The spacer layer 220 'is non-magnetic. In some embodiments, the spacer layer 220 'is an insulator, for example a tunnel barrier. In these embodiments, the spacer layer 220 'may comprise crystalline MgO that can enhance the tunnel magnetoresistance (TMR) of the magnetic junction. In other embodiments, the spacer layer may be a conductor such as Cu. In alternative embodiments, the spacer layer 220 'may have other structures, for example, a granular layer comprising conductive channels in an insulating matrix.

The free layer 230 'may be a single layer or may comprise a plurality of layers. For example, the free layer 230 'may be a SAF that includes magnetic layers that are antiferromagnetically or ferromagnetically coupled through thin layers such as Ru. Within this SAF, a plurality of magnetic layers in which a thin layer (s) of Ru or other material is sandwiched can be used. The free layer 230 'may also be a plurality of different layers. Although the magnetization direction is not shown in Fig. 8, the free layer may have a perpendicular anisotropy energy exceeding the perpendicular magnetization energy.

The pinned layer 210 'includes the magnetic sub-structures 100, 100', 100 "and / or 100" '. In some embodiments, the pinned layer 210 'is comprised of the magnetic sub-structures 100, 100', 100 "and / or 100" '.

Figure 9 illustrates one exemplary embodiment of a magnetic bond 200 "comprising a magnetic sub-structure. For clarity, Figure 9 does not scale. The magnetic bond 200" '. Thus, similar layers have similar reference numerals. The magnetic junction 200 "includes a pinned layer 210 ", a nonmagnetic spacer layer 220 ", and a free layer < RTI ID = 230 "). Layers 210 ", 220 ", and 230 "are shown stacked along a particular direction, but this direction can be varied in other embodiments. For example, the pinned layer 210 " Similar to the selective seed layer 202/202 ', the selective pinned layer 204/204', and the optional capping layer 240/240 ', as shown in FIG. An optional seed layer 202 ", an optional pinned layer 204 ", and a selective capping layer 240 ". The magnetic junction 200 "is also configured such that when the write current flows through the magnetic junction 200 ", the free layer 230 " is switched between stable magnetic states. Quot; is < / RTI > switched using spin transfer torque.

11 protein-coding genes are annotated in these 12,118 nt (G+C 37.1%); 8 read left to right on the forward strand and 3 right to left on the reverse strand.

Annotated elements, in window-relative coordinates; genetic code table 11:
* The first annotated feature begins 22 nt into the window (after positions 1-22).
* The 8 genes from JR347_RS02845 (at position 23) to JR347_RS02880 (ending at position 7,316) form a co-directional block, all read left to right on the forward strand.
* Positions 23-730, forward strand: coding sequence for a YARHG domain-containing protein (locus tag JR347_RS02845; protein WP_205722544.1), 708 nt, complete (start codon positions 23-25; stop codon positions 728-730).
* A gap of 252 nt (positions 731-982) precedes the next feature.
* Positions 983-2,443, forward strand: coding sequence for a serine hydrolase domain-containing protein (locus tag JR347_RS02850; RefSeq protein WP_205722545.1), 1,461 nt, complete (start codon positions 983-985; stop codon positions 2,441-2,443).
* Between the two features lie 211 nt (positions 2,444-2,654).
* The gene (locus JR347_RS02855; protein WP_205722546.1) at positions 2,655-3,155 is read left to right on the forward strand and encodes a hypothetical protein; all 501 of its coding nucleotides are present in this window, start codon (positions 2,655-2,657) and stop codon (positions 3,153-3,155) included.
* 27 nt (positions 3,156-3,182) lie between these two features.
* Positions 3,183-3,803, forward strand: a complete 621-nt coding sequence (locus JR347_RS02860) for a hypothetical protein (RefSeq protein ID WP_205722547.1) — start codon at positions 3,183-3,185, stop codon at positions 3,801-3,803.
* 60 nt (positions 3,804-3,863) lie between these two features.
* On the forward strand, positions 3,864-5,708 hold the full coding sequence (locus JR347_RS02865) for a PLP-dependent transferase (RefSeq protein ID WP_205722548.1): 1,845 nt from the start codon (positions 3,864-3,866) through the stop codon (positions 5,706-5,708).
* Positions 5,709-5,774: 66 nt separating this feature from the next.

The pinned layer 210 " includes the magnetic sub-structures 100, 100 ', 100 "and / or 100"'. In some embodiments, the pinned layer 210 " comprises the magnetic sub-structures 100, 100 ', 100 "and / or 100"'.

The spacer layer 220 "is non-magnetic. In some embodiments, the spacer layer 220" is an insulator, e.g., a tunnel barrier. In such embodiments, the spacer layer 220 "may comprise crystalline MgO that can enhance the TMR of the magnetic bond. In other embodiments, the spacer layer 220 " May be the same conductor. In alternative embodiments, the spacer layer 220 "may have a granular layer that includes conductive channels in another structure, e.g., an insulating matrix.

The free layer 230 " comprises the magnetic sub-structures 100, 100 ', 100 "and / or 100"'. In some embodiments, the free layer 230 " comprises the magnetic sub-structures 100, 100 ', 100 "and / or 100"'.